Leo Review: The Freshest Vijay You’ll See In A Distracted Lokesh Kanagaraj Movie

Sruthi Ganapathy Raman

Leo Thrives Not In Mass, But In Its Smaller Moments

A camera technique that is often reserved for flashy action sequences gives us one of the most satisfying introductory moments that define Leo’s Parthiban (Vijay). 

Lokesh Kanagaraj’s Leo

It thrives in its smaller, carefully structured scenes that challenge us to ask one question: what would an ordinary man do, when pushed into the extraordinary? Will he pick up the gun to cocoon his family? Is he ready to let the gun change his life?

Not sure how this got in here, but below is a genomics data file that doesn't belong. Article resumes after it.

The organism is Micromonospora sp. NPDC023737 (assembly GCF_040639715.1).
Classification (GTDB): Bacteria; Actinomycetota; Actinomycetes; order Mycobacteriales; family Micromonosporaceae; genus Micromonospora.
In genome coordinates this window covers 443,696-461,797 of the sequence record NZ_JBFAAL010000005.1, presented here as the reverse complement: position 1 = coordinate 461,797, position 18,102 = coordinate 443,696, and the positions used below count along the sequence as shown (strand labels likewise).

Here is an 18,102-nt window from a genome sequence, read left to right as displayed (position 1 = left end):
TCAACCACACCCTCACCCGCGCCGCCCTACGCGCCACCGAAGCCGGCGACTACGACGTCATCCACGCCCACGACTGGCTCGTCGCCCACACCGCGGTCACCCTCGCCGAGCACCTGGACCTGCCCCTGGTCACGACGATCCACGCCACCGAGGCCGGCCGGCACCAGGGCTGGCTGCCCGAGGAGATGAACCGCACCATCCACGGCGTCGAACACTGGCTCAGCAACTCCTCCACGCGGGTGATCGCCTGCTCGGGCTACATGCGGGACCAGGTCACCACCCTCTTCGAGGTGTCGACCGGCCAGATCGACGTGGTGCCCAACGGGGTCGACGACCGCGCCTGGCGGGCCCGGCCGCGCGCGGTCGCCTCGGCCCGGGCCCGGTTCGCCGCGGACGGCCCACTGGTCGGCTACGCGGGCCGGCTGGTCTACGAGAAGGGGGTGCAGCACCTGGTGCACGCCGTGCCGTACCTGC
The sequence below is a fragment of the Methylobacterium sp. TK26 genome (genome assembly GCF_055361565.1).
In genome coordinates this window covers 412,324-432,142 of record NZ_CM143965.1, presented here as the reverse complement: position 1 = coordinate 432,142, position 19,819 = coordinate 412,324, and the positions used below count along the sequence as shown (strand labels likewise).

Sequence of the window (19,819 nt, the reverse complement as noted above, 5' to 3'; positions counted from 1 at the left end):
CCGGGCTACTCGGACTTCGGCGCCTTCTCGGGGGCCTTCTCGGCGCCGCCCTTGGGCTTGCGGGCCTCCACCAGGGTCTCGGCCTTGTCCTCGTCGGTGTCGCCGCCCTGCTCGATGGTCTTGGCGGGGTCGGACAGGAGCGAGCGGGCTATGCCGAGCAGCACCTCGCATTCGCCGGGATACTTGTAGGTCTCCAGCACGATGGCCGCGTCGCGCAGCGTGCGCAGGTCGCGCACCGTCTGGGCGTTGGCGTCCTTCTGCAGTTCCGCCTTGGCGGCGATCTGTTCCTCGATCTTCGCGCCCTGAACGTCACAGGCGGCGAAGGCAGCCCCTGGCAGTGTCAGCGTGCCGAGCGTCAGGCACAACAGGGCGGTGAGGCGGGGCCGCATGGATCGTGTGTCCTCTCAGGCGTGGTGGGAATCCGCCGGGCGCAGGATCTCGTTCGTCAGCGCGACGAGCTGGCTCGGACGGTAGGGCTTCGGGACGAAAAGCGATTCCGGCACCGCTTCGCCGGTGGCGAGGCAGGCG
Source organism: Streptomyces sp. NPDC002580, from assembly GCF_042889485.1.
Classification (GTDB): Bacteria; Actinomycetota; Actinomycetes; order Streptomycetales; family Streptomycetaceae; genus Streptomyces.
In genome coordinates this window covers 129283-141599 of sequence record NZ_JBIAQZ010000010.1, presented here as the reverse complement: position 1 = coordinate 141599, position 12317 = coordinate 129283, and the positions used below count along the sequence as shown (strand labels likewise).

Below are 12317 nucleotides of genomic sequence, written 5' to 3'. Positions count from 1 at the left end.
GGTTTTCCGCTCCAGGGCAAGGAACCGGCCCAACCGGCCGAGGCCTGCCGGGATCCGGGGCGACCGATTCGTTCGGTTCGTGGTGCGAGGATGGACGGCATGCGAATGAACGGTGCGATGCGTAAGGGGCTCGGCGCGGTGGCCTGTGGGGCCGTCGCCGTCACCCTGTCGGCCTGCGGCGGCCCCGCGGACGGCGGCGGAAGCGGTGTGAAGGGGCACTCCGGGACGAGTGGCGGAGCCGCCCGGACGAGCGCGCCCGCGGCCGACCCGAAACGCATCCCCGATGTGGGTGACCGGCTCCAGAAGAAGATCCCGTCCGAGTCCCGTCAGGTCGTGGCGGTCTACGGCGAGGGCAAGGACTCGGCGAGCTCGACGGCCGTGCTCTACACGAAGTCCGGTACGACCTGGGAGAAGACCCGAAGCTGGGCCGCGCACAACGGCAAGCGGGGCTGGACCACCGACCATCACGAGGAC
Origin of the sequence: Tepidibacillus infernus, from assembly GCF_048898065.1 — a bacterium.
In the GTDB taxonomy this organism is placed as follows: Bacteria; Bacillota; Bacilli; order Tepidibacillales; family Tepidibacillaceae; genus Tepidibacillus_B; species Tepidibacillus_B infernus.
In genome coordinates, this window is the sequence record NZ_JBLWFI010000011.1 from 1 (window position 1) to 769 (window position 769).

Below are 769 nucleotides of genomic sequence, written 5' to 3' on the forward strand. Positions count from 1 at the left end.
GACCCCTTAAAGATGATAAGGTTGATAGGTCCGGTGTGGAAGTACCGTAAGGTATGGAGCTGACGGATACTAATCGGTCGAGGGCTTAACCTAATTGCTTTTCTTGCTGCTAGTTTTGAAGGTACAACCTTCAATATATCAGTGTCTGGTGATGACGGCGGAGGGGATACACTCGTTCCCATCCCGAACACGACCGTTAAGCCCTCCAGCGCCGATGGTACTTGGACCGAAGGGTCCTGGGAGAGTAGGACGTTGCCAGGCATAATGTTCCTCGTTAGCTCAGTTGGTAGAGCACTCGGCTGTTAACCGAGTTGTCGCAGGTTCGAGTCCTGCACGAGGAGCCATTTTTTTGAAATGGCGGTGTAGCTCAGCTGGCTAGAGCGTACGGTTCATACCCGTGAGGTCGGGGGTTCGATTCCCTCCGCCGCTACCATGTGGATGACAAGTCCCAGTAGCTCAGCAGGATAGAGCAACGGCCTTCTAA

Leo Is In No Way a New Premise

Loosely based on body-horror legend David Cronenberg’s masterful A History Of Violence (2005), Leo owns this template and makes it its own in the first half.

Trisha Gets a Role She Can Almost Dig Into In Leo

Apart from being a loving wife, she’s a fierce protector who will go to any lengths to make sure her children are safe. This also leads to a tender scene between Vijay and Trisha, instantly filling us up with nostalgia. 

Leo is All About The Small Things

Things that we never thought we’ll take home from a film like this. While leaving a few things to be desired, gives us the glimpse of a new kind of star film to root for.